Lesson 35: Jumping

Jumping is a key element of many digital games. Once you have GRAVITY working, you can add some jump functionality.

1. Add a condition in the keydown event listener to call jump() when the up key is pressed. Create the jump() function and add an alert to test it out.

Every time the up button is pressed the alert should appear. All other functionality should work the same.

How do you know what keyCode is associated with the up arrow? Just look it up here.

2. Change jump() so that the jumping image of the mouse is displayed when the up arrow is pressed.

This will cause the mouse to be shown in the jumping pose every time the up arrow key is pressed, but only for a moment because the code in gameloop() will then set the mouse back to the standing pose.

3. To avoid this, modify the code in gameloop() so that there is one block of code for when the mouse is jumping, and another block of code for when it is not jumping.

Now, the mouse will take the jumping pose when the up arrow is pressed, and then remain in that pose. Because the mouse is in the jumping pose, the other code never runs and moving left and right is not possible.

Notice that if the jump occurs when the mouse is moving to the left, the jump is also to the left; and when the mouse is moving to the right, the jump is also to the right. This is because changing the src of the image does not change whether the img has the flip-H class or not.

4. Create an if/else statement that detects which way the mouse is jumping. You will need to know this to determine which direction the background images should move.

With the cosole showing, you should see what direction the mouse is jumping.

5. Expand on this if/else block to move the trees and mountains while the mouse is jumping. This code is very similar to the code just below it that moves the background when the mouse is running to the left or right.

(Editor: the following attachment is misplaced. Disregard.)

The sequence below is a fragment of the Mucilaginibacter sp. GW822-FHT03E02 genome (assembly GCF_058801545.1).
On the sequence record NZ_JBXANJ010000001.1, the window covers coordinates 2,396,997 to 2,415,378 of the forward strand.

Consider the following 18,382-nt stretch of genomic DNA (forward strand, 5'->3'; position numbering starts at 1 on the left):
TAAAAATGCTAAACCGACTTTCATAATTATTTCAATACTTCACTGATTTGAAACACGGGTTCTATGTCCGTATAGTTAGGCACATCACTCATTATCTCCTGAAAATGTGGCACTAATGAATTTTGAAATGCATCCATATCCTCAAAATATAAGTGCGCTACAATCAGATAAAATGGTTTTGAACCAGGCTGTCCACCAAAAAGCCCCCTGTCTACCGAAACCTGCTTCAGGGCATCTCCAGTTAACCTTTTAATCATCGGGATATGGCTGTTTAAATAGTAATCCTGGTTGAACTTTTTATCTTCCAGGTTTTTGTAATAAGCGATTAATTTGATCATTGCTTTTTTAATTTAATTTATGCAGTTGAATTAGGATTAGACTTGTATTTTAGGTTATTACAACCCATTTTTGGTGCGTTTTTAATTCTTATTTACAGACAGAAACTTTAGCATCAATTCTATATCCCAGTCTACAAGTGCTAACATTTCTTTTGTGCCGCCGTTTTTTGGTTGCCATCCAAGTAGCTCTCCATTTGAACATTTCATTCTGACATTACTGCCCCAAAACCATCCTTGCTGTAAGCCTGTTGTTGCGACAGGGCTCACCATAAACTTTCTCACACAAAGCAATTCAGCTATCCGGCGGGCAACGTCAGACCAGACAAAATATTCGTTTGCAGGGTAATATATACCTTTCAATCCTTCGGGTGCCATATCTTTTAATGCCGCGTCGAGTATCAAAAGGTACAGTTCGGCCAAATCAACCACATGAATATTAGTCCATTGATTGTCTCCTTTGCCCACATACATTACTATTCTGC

This should cause the mouse to appear to move left or right depending on the direction it is facing when the jump occurs. Currently, there is nothing stopping the jump so the mouse will continue moving until it gets to the end of the screen.

6. Add code to make the mouse jump.

Setting the mouseFallSpeed to -30 is similar to giving the mouse an upward force. Basically the mouse will be falling upward.

Recall that in gameloop(), the code to make the mouse fall only occurs when the mouse is above the ground (mouseY < 250). Setting the top value of the mouse to 249 ensures that this code will run.

Now, pressing the up arrow should cause the mouse to jump.

The GRAVITY continually increases the value of mouseFallSpeed. The mouse initially moves up quickly (when mouseFallSpeed is -30), slows down until it reaches its highest point (when mouseFallSpeed is 0), and then begins to fall back to the ground increasing in downward speed (as mouseFallSpeed gets larger).

Also, notice you are currently able to jump again while you are still in the air. That is something that needs to be fixed.

7. Create a global variable to track whether or not the mouse is in the air or not. Set it to true to begin with since the mouse is starting at the top of the screen, in the air.

8. In gameloop(), add a line of code that sets inAir to false, when the mouse hits the ground.

9. In jump(), set inAir to true, when the jump is initiated.

10. Now modify the keydown event listener so that jump() is called only when an up arrow key is pressed AND the mouse is not already in the air.

Recall that the ! in JavaScript means not.

With the changes made is steps 8, 9, and 10, you should be able to jump from the ground, but not while you are already in the air.

The last issue that remains is that once you jump, you are no longer able to run left and right. One way to fix this would be to reset the src of the image once the mouse hits the ground again. Another way, which you will do next, is to use the value of inAir instead of the current src of the image to determine if the mouse is jumping or not.

11. In gameloop(), modify the condition of the if/else block to check the value of inAir to decide which code should be executed-the code related to jumping or the code related to running and standing

The reason this works so nicely is that, unlike the src of the image, you had already put code in to set inAir to false when the mouse hits the ground (step 8).

Now you should be able to jump, ant to run around. To change how high you can jump you just need to change the value of mouseFallSpeed in jump() to a negative number other than -30.